One of the most extreme luxury hotels ways to take technology to new heights is The Peninsula, Hong Kong. With the swipe of a screen, user-friendly Samsung Galaxy tablets with custom apps control the entertainment center (TV, DVD, video-on-demand, music channels, gaming), lighting, temperature, alarm clock, printer, broadband, concierge services, and in-room dining. Instead of picking up the phone to ask questions of the front desk or concierge, the system provides fresh data such as weather, as well as suggested sightseeing itineraries, and restaurant and spa menus in 11 languages. Forget to use the digital wall panels to close the blackout curtains and hang a “Do Not Disturb” sign before crawling into bed? No worries. Just touch “close curtains” and room privacy indicators on the tablet on the bedside table, and it’s done.

The tablet system is revolutionary for in-room technology, setting new standards of guest personalization, yet it felt pleasantly friendly, efficient and intuitive when I had the chance to test-drive the system in my Grand Deluxe Harbour View Suite. It took me a while to figure out the entertainment system, but that was mainly because there were so many options. Other options include complimentary VOIP calls and Wi-Fi access. And the room is equipped with all the digital age amenities you could wish for, including dual-voltage (110V/240v) multi-pin electrical power sockets, smartphone chargers for all makes and models discretely housed inside the bedside drawer, a vanishing TV mirror in the bathroom, and a wireless printer in the living room desk.

turtle Bay OahuPhoto Credit: Turtle Bay Oahu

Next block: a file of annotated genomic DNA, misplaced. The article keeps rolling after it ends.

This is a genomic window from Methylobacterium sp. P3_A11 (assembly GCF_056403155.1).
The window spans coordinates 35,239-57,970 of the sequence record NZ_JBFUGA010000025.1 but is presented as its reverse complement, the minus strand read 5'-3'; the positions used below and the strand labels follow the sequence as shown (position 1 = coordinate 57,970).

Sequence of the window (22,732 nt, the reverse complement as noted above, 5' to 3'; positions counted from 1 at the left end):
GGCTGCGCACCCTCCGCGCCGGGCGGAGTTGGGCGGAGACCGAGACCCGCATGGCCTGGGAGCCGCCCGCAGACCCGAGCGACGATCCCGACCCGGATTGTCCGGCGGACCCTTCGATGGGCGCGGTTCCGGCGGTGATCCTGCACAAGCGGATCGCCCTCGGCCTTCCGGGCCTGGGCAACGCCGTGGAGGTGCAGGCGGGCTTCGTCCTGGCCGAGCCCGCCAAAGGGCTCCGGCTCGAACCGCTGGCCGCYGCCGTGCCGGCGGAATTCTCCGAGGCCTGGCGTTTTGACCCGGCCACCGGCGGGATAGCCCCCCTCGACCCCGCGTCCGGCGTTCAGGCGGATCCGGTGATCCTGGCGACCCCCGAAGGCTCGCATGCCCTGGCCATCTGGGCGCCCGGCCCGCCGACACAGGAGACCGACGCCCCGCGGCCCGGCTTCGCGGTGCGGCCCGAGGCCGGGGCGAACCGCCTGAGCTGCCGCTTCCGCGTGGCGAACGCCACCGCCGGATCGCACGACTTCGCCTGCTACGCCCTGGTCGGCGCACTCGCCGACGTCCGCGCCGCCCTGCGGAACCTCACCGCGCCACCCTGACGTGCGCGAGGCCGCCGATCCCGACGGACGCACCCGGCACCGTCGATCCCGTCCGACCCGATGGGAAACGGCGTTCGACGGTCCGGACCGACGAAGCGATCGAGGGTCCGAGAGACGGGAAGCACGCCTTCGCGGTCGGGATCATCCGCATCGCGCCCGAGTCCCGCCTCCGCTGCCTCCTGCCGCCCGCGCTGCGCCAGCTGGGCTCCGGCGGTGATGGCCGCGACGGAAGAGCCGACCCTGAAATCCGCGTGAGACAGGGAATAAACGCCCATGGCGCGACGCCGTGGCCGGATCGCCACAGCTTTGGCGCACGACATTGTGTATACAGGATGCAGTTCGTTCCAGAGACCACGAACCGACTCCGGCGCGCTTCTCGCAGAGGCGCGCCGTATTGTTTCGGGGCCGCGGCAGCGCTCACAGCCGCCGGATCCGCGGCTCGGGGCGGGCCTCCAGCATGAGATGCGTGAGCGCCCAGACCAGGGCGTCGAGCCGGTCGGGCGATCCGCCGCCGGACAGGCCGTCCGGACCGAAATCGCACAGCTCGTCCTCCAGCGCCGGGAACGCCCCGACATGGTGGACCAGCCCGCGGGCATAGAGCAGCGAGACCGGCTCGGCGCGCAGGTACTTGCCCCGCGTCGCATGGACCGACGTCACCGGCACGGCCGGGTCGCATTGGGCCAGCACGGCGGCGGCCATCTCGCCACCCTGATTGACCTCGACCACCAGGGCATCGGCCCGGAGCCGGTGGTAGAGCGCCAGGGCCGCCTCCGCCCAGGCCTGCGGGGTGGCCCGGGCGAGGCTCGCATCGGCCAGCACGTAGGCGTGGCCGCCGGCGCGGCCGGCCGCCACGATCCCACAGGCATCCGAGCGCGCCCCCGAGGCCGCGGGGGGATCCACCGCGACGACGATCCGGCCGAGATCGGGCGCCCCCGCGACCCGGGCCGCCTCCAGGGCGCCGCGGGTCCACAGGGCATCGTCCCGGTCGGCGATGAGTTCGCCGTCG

Turtle Bay Oahu, Hawaii

Turtle Bay Resort on Oahu’s fabled North Shore offers nearly five miles of beachfront, two championship golf courses, a surf center, a wellness team of certified fitness experts and nutritionists in its state-of-the-art facility, and it’s the only property on the island with its own helipad and horse stables. So it’s little wonder that the sprawling Hawaiian resort is among the first in the Pacific to introduce advanced technology such as the Maestro iPad Xpress check-in. Designed to pamper guests with personalized service from the moment they arrive, Maestro’s mobile iPad solution is fully-integrated with Maestro PMS and updated in real time to perform all aspects of the traditional front office.

“Maestro’s iPad Xpress Check-In/Out lets us greet [guests] the moment they arrive and escort them personally to their accommodations without stopping at the front desk,” said Victoria Solis, Director of Guest Services for the 452-room resort. Its wireless capability goes beyond remote check-in and check-out by showing room options, upgrades, activities and amenities. It synchronizes data in real time and is a particularly-sharp performer for group check-ins to free up the lobby area. “[It] provides our team with the perfect opportunity to personalize a guest’s arrival experience,” said Solis. “We give guests a fun island greeting at check-in as we walk them across the property.”

Fittingly, the check-in technology works in tandem with the resort’s green roof project, the first of its kind in Hawaii to significantly reduce its carbon footprint in which 1,500 solar panels produce 8 percent of the resort’s daily electricity use. “Plus, we use the iPad Xpress’ electronic signature capture capability,” Solis concludes. “We’re a green hotel and we value not having to waste additional paper for registration cards.”